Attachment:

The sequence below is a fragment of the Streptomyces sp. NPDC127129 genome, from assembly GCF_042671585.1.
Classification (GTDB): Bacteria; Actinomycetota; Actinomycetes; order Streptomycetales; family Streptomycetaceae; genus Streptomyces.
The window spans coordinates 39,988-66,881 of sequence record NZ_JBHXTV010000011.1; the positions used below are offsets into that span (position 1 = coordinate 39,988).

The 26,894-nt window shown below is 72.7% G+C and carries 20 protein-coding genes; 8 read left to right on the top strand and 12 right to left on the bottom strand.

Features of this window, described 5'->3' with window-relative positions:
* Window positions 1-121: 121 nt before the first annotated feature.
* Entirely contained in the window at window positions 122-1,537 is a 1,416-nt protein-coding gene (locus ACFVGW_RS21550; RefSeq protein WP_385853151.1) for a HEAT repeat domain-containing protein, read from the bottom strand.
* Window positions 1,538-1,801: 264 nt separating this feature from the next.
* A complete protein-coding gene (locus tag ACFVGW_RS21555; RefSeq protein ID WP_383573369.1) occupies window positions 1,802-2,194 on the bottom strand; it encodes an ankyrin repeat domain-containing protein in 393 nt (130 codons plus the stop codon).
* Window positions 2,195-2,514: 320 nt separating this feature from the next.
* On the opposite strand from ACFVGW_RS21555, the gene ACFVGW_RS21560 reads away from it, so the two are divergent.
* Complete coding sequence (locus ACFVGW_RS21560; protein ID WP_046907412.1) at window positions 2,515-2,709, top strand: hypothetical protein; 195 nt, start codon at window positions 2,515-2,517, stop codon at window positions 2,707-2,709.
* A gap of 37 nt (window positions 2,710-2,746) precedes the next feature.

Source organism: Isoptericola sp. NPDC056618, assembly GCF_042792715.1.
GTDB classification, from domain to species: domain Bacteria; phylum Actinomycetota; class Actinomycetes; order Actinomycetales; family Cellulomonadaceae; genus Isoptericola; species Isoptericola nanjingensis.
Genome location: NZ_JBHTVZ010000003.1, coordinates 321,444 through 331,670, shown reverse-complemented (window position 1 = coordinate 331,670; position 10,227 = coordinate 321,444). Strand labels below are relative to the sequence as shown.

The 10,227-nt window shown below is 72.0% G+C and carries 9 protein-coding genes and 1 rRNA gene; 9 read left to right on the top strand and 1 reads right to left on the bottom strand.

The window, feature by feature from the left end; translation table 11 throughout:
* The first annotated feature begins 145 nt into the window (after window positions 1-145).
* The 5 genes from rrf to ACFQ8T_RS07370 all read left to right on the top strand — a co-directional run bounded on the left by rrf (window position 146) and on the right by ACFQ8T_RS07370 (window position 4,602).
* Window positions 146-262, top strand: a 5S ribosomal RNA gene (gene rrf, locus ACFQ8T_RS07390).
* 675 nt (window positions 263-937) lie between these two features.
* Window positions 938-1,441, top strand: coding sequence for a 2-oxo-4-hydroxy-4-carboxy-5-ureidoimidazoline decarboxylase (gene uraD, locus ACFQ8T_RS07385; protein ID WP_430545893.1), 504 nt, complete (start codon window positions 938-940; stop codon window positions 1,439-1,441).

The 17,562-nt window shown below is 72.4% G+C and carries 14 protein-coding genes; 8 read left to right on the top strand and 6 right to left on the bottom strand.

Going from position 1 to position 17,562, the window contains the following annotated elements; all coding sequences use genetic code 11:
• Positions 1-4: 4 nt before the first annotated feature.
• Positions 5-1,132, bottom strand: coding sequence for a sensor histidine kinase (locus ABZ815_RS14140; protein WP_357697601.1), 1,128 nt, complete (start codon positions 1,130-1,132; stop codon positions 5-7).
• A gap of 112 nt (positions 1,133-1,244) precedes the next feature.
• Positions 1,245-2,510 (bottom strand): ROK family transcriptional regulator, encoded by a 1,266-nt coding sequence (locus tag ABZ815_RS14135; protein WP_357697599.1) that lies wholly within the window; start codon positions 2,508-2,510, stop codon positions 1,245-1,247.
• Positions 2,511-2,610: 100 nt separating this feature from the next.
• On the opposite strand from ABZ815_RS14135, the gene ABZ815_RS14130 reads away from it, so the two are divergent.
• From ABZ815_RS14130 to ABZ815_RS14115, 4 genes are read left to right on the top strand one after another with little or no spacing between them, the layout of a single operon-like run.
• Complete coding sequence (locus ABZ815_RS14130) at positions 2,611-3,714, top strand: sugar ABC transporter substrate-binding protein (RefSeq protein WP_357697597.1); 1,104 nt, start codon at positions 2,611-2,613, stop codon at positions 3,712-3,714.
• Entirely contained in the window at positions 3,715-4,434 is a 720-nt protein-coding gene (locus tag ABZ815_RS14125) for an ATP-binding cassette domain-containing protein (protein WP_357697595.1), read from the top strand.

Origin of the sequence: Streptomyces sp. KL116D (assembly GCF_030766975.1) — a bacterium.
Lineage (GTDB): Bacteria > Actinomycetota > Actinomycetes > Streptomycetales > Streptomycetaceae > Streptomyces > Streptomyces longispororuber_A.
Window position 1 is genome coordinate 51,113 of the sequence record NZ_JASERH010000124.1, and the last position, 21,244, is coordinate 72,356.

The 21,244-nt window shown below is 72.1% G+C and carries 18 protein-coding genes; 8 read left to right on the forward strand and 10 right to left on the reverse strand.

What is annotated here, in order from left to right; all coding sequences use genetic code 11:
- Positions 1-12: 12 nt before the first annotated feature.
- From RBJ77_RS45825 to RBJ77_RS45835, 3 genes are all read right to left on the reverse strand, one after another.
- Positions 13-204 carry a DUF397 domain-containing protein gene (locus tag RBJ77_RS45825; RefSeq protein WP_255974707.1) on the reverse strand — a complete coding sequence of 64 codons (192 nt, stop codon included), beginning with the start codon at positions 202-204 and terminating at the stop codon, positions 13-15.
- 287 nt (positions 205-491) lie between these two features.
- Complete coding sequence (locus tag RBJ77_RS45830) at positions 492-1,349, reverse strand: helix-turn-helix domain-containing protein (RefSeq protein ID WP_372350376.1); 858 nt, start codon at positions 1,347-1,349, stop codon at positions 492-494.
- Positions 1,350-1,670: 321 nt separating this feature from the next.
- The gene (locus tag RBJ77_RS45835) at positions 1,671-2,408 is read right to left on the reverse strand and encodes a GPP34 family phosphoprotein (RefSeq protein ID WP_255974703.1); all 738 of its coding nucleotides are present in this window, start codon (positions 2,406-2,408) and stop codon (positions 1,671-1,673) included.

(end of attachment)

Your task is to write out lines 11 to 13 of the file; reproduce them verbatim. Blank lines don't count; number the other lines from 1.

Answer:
* On the opposite strand from ACFVGW_RS21555, the gene ACFVGW_RS21560 reads away from it, so the two are divergent.
* Complete coding sequence (locus ACFVGW_RS21560; protein ID WP_046907412.1) at window positions 2,515-2,709, top strand: hypothetical protein; 195 nt, start codon at window positions 2,515-2,517, stop codon at window positions 2,707-2,709.
* A gap of 37 nt (window positions 2,710-2,746) precedes the next feature.